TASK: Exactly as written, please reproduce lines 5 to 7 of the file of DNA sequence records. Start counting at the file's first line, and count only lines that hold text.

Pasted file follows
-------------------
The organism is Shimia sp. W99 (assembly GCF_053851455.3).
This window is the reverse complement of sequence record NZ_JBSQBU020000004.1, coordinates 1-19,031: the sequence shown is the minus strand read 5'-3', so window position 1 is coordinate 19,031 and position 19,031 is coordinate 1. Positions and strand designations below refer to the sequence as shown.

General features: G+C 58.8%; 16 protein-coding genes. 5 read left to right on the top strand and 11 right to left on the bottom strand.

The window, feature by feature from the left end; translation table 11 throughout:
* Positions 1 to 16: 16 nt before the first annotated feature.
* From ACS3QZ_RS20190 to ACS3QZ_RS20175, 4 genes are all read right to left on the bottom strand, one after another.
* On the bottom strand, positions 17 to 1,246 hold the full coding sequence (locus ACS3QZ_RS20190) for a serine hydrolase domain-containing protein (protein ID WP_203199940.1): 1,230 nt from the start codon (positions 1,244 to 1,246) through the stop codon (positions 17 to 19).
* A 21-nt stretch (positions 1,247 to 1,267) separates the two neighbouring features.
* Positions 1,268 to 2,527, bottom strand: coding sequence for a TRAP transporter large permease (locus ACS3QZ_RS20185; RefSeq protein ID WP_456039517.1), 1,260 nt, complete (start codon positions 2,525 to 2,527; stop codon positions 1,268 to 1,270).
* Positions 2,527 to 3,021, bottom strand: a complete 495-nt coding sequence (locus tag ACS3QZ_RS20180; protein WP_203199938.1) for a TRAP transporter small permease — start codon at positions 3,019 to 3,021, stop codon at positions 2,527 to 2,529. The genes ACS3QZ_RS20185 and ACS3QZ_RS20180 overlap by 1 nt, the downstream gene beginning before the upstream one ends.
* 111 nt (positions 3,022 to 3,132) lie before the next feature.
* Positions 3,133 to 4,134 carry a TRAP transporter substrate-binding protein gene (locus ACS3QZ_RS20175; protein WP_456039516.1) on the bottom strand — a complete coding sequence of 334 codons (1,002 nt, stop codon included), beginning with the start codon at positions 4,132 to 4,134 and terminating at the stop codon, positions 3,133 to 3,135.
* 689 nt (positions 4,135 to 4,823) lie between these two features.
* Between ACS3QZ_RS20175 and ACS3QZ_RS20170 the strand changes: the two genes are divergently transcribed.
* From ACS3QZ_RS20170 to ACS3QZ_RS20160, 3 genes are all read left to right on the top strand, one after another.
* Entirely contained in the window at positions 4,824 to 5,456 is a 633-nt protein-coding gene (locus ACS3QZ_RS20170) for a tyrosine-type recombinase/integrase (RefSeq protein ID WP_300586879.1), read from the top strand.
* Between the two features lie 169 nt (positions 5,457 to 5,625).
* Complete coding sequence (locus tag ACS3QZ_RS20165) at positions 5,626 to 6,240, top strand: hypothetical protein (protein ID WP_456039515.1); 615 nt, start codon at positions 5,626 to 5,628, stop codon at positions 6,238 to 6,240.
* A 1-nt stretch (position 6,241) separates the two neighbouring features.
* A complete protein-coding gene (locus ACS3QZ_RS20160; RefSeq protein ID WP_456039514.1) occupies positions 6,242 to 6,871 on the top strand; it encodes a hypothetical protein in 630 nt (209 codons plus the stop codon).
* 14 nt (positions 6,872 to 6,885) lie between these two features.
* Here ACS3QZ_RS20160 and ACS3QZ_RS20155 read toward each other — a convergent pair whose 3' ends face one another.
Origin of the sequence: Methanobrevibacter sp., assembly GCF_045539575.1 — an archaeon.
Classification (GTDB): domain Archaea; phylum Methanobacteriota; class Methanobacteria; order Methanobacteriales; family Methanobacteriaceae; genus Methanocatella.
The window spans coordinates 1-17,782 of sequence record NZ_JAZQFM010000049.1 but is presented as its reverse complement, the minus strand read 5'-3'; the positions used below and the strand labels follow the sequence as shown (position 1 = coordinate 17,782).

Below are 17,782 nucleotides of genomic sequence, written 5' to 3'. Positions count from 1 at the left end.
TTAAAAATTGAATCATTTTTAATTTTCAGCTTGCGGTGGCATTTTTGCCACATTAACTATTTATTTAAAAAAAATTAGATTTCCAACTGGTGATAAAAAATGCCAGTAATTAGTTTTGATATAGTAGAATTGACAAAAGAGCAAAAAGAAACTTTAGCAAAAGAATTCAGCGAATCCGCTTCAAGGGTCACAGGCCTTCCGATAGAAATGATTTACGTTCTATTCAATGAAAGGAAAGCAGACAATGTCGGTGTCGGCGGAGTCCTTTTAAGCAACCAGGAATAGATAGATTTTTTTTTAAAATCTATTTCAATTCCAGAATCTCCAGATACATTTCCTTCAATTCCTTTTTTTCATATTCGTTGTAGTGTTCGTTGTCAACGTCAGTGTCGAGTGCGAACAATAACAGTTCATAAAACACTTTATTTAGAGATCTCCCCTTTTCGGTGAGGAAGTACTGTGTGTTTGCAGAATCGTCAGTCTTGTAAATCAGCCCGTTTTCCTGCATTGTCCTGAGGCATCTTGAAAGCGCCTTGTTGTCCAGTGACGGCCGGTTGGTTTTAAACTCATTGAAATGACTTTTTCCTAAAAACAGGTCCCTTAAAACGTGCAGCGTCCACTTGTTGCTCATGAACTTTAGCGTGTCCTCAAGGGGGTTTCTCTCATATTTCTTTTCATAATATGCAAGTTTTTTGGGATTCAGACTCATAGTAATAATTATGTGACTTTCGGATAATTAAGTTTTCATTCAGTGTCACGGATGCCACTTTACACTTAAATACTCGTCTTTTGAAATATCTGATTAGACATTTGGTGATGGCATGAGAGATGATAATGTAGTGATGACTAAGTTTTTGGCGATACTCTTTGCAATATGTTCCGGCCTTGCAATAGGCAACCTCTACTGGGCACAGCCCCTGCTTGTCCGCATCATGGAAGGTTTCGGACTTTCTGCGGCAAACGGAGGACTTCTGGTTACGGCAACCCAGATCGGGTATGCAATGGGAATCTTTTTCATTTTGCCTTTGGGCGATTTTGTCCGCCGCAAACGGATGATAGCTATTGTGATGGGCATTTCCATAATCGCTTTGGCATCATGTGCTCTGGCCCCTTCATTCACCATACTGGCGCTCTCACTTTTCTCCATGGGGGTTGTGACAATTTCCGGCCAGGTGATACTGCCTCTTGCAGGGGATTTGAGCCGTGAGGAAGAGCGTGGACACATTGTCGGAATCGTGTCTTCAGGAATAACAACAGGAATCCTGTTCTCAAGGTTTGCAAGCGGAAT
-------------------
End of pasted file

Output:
* Positions 1 to 16: 16 nt before the first annotated feature.
* From ACS3QZ_RS20190 to ACS3QZ_RS20175, 4 genes are all read right to left on the bottom strand, one after another.
* On the bottom strand, positions 17 to 1,246 hold the full coding sequence (locus ACS3QZ_RS20190) for a serine hydrolase domain-containing protein (protein ID WP_203199940.1): 1,230 nt from the start codon (positions 1,244 to 1,246) through the stop codon (positions 17 to 19).